I was leafing through a magazine in a café when I saw the ad. A well-known model scowled out of the page, her raised right fist featuring a tattoo of a lion’s head on the first knuckle of her forefinger. #DontCrackUnderPressure read the hash tag headline.
‘No, please,’ I said to her. ‘Please crack a little. Please crack enough to let the light in, to allow yourself to see that it’s just a façade, this toughness you’re trying to assume. And maybe, just maybe, toughness is not really where it’s at. Not always, not even often. Sometimes we need it, yes, but not as our default position.’
‘True resilience,’ I tell her, ‘isn’t about being tough and repelling what comes towards you with aggression. No, think of something that’s resilient like a rubber ball. It gives into pressure, dimples beneath it, and then springs back. If it were hard, if it were tough, it would crack. And when we assume toughness, when we assume a facade of whatever kind, then it needs to crack in order to allow our vulnerability.’
I kept going with my inner counsel, getting personal with the image of a girl who I’m sure was paid a mighty sum to grace the page with such a grimace.
‘And most of us are so good at masks, Cara, not just models who are forced to assume all kinds of guises to fit the brief, the story, that an advertiser wants to tell. We try to fit in to selves that we think the world wants. We obscure who we are. We hide how we feel, especially when the truth of our feelings requires that we enter a dark place full of potential suffering. We don’t believe we can journey through that territory and emerge transformed. We dread getting lost there in that darkness.’
‘Yet we need to meet those challenges. We can’t stuff them down or fight them off. We can’t just meet them with toughness; we need tenderness and a lot of courage too. We need to acknowledge the darkness and the difficulty, the feelings of despair and stress, doubt and grief when things get tough in our lives. If we don’t then we do risk a really immense crack up. Cracking up because we are trying to hold too much inside, or ward away too great a burden with our mask of toughness.’
‘So, Cara, just put down your fist and try telling someone when the pressure builds. That takes courage. Tell a trusted someone, a friend who listens, write it in your journal, share a conversation with a wise professional who won’t just offer advice but will help you get a bigger picture. Share it, let it open, that crack; let the light in.’
As I was conducting this inner dialogue with an image in a magazine ad, an Augie March song was playing in the café. It was ‘One crowded hour’ but I couldn’t help thinking of another Augie March track ‘After the crack up’. This song mourns the lie, common among so much of society and especially perhaps among Aussie blokes, that if you suffer, you don’t ever let others know.
Oh, yes, we need to talk about it. We need to observe what goes on in our souls, we need to let some things crack open. As Leonard Cohen reminds us, the cracks are what the let the light in.
‘Of course, Cara, most of us long to reach a level of resilience and equanimity where our stresses and obstacles don’t ruffle us so much, where we no longer risk cracking up, but that’s not about scowling and making fists. Usually it’s about finding practices that suit our souls, that help us develop our witnessing consciousness, that can allow us to meet what come towards us without losing our cool or at least a bit less often. Practices that will help us when we need to enter the domain of darkness, to find our way into the abyss and beyond, to find our way back into the light. Meditation, contemplation, gentle walking or slow swimming help us to get fit, not physically fit but to acquire a little soul fitness—there are all kinds of possibilities.’ (I remind myself as I tell her this.)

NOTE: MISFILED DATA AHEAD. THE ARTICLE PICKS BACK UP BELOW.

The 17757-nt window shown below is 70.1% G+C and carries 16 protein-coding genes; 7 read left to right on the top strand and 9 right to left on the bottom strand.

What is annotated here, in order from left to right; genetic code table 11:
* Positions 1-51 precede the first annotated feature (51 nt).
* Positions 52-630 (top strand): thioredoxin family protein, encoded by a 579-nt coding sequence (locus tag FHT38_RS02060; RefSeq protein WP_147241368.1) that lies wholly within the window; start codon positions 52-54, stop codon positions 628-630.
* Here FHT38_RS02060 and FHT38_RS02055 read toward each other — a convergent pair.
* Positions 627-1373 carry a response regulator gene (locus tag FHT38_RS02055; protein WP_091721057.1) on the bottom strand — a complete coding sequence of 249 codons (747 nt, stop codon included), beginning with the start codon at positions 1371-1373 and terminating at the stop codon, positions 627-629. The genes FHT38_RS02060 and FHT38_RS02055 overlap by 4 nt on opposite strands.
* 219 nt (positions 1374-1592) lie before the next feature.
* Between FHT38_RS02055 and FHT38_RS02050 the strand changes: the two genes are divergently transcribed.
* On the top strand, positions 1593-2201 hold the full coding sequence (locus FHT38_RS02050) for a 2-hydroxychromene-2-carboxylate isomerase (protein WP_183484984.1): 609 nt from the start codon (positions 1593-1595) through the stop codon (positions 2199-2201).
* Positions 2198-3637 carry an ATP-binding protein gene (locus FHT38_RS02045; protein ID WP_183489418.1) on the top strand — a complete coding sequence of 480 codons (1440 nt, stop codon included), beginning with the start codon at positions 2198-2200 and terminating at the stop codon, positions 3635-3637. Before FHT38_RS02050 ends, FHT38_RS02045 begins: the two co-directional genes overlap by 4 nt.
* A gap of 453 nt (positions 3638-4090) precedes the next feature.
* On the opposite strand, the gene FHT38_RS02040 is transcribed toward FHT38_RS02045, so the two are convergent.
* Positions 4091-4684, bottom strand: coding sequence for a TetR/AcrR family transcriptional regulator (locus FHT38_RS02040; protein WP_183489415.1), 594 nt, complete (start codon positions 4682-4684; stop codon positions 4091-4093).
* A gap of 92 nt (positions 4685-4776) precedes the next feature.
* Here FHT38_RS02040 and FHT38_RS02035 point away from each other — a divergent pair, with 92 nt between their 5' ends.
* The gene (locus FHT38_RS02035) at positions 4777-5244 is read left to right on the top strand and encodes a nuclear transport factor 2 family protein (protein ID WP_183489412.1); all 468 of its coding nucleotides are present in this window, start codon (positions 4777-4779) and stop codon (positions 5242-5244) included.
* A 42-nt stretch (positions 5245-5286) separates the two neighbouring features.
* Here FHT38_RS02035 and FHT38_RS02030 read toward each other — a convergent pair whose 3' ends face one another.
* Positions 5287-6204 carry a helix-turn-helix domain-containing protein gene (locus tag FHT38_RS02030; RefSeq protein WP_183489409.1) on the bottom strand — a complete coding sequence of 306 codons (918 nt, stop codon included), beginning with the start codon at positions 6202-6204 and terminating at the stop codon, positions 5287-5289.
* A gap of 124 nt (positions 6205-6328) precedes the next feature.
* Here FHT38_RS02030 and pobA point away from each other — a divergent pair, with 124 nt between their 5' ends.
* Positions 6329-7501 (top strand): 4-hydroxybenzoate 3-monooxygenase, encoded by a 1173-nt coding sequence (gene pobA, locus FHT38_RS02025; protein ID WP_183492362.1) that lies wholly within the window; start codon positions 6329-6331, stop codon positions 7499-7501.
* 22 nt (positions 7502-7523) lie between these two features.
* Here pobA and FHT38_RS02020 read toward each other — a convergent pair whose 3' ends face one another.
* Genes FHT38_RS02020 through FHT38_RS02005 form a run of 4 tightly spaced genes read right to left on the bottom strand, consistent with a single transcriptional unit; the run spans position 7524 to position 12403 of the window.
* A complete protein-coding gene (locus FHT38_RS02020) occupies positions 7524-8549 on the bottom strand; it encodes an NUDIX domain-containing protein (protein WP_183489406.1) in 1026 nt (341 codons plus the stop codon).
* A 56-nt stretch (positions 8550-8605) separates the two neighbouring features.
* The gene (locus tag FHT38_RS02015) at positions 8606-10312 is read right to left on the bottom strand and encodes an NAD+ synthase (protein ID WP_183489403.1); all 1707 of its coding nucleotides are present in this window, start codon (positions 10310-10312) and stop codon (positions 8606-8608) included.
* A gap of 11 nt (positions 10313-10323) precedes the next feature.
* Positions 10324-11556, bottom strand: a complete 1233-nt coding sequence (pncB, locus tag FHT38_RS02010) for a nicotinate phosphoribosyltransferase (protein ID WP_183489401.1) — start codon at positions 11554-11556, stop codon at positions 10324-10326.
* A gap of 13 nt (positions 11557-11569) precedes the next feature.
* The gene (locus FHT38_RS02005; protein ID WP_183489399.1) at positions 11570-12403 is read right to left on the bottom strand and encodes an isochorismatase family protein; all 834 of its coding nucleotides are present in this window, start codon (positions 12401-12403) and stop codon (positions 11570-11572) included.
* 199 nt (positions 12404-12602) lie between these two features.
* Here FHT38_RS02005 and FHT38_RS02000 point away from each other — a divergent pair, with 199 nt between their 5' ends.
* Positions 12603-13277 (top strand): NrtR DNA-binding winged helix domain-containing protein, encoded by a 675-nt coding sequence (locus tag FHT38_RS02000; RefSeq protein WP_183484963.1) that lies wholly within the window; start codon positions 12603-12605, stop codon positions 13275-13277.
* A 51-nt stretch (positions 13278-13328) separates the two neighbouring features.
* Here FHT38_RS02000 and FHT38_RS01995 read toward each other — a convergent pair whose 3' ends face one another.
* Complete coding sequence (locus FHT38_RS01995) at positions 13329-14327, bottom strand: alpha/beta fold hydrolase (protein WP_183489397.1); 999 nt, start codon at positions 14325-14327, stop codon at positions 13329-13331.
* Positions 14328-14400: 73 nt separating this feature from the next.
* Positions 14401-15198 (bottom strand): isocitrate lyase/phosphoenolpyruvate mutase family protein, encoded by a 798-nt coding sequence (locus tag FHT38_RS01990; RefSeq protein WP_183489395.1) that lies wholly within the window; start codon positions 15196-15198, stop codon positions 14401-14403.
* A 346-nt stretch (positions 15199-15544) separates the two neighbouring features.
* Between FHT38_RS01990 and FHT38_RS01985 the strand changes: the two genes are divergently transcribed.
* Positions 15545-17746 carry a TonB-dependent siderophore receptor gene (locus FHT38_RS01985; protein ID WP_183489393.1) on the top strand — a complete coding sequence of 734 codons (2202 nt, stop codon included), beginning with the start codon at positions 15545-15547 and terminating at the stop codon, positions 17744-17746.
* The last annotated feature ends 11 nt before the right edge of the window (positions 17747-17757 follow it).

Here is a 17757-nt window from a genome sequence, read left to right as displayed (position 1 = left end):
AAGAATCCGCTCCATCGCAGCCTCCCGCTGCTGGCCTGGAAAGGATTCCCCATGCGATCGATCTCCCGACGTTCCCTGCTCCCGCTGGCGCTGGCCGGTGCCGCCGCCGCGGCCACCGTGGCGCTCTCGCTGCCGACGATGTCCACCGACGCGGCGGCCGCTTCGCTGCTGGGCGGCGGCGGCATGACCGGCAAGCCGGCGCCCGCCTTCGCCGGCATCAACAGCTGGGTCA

‘There’s a story you might like which ends with a bit of a crack up. It’s about Sheronin, who didn’t believe his true self was good enough because he was so desperate to impress the woman he loved. Shegane ranked above him in the world yet Sheronin had seen her face in a pond at Beltane in the moonlight onthat night when it is said you can see the image of your soulmate. To become worthy of her, Sheronin assumes a mask created by a wily woman in the woods. It’s a truly heroic mask, but it’s one he can’t ever remove.
But when he goes to meet Shegane with his new heroic face, she doesn’t respond and sends him away like her sundry other suitors, each with their own heroic face. She doesn’t recognise Sheronin because you know, Shegane had seen his unmasked face in the pond at Beltane. She had knew that face was the one of her soulmate.
Sheronin couldn’t believe it. She loved him as he was! He had to find his own true self again.
The woman in the woods had warned him that the mask was permanent yet he beat down her door, desperate to to be changed back. She insisted that she could do nothing. She sent him off and he wandered in his desperation, until finally one evening he retured to the pool where he first saw Shegane’s image. It’s another moonlit night and as he looked upon this heroic face which was nothing like his true self, Sheronin’s despair and longing became too much and he began to cry. As the tears run down his face, the mask began to crack, the immovable mask, the false façade, it fell away. Sheronin brushed the shards aside and he could see his own funny, his ‘not good enough’ face once more.
As happens in stories, Shegane is right there across the pond and she sees him, delighted to have found the one she knew was meant for her. The two are united.’
Before I finish my coffee and put away the magazine, I remind the model. ‘It’s the tears, or the story shared, it’s the vulnerability which will let us crack enough that we can reveal our true selves and see what’s really going on. So, please, Cara, remember—let the light in. And truly, with a bit of support, it’s OK to crack under pressure.’